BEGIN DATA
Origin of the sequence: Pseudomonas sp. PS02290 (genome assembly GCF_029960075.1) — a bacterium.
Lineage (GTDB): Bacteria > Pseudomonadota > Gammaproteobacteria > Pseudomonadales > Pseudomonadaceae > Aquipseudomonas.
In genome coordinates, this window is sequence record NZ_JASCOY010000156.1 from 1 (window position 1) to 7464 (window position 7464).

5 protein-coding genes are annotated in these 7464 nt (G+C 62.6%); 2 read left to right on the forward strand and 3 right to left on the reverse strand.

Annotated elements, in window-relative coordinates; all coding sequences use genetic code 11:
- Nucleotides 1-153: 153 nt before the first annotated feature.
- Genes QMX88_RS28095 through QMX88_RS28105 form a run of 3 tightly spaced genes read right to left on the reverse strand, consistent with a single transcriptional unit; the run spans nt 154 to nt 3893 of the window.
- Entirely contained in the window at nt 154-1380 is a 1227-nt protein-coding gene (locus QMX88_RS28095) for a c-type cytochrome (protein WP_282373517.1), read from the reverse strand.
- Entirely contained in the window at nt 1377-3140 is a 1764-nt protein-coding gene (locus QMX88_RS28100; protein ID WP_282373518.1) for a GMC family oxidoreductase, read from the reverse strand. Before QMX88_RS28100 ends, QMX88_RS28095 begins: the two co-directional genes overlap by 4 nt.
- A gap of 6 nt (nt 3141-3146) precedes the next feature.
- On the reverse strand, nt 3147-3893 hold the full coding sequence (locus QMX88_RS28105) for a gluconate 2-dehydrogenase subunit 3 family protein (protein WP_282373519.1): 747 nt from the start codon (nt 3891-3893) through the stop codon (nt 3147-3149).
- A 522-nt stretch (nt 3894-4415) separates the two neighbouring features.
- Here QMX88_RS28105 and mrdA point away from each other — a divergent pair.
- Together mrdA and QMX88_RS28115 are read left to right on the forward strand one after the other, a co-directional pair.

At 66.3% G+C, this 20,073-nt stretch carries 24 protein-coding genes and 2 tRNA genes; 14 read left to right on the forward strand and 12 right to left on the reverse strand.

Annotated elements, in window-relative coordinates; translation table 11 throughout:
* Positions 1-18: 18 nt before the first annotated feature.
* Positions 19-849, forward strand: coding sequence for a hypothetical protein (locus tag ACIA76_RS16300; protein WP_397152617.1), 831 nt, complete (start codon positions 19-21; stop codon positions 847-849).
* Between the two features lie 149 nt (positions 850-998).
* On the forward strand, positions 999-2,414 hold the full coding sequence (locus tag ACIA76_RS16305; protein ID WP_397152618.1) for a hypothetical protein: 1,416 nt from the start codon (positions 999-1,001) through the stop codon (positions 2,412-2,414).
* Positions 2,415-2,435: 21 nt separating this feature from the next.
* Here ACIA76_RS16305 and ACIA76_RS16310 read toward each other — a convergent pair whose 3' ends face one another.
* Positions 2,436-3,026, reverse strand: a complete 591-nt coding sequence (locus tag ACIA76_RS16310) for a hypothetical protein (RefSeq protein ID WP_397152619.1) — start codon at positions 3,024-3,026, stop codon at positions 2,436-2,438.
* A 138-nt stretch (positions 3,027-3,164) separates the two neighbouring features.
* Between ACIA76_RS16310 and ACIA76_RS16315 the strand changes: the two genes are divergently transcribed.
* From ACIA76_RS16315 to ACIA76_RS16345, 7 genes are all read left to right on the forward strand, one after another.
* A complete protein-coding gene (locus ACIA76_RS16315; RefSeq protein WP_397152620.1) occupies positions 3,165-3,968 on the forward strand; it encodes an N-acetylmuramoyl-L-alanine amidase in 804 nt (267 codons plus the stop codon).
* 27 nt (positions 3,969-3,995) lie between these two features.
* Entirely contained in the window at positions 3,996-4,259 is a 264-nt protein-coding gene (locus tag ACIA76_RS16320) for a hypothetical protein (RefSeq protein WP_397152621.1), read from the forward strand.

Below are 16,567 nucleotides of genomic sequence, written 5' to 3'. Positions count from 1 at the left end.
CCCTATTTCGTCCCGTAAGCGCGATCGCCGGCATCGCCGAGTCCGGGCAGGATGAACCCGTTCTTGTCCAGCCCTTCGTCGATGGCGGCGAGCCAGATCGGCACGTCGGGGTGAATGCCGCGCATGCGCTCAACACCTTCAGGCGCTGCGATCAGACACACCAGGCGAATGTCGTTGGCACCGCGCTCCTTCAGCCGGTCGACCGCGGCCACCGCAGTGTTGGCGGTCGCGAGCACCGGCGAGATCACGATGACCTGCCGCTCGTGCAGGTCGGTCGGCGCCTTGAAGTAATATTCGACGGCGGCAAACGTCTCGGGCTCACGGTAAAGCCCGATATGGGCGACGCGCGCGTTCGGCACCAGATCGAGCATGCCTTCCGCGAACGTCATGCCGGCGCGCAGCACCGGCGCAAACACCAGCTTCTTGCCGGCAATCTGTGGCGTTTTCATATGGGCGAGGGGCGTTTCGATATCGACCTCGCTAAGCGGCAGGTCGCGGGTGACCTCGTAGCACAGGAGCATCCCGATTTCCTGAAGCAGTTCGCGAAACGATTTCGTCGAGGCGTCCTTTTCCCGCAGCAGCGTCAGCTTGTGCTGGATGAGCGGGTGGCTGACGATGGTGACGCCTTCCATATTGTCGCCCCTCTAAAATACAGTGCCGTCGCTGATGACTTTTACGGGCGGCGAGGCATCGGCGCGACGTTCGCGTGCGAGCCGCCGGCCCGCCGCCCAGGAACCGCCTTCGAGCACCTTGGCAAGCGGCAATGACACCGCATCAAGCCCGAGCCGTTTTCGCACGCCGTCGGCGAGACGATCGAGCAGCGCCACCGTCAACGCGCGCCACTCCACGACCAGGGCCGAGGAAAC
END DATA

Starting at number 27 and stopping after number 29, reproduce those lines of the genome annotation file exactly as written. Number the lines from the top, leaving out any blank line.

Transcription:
* A complete protein-coding gene (locus ACIA76_RS16315; RefSeq protein WP_397152620.1) occupies positions 3,165-3,968 on the forward strand; it encodes an N-acetylmuramoyl-L-alanine amidase in 804 nt (267 codons plus the stop codon).
* 27 nt (positions 3,969-3,995) lie between these two features.
* Entirely contained in the window at positions 3,996-4,259 is a 264-nt protein-coding gene (locus tag ACIA76_RS16320) for a hypothetical protein (RefSeq protein WP_397152621.1), read from the forward strand.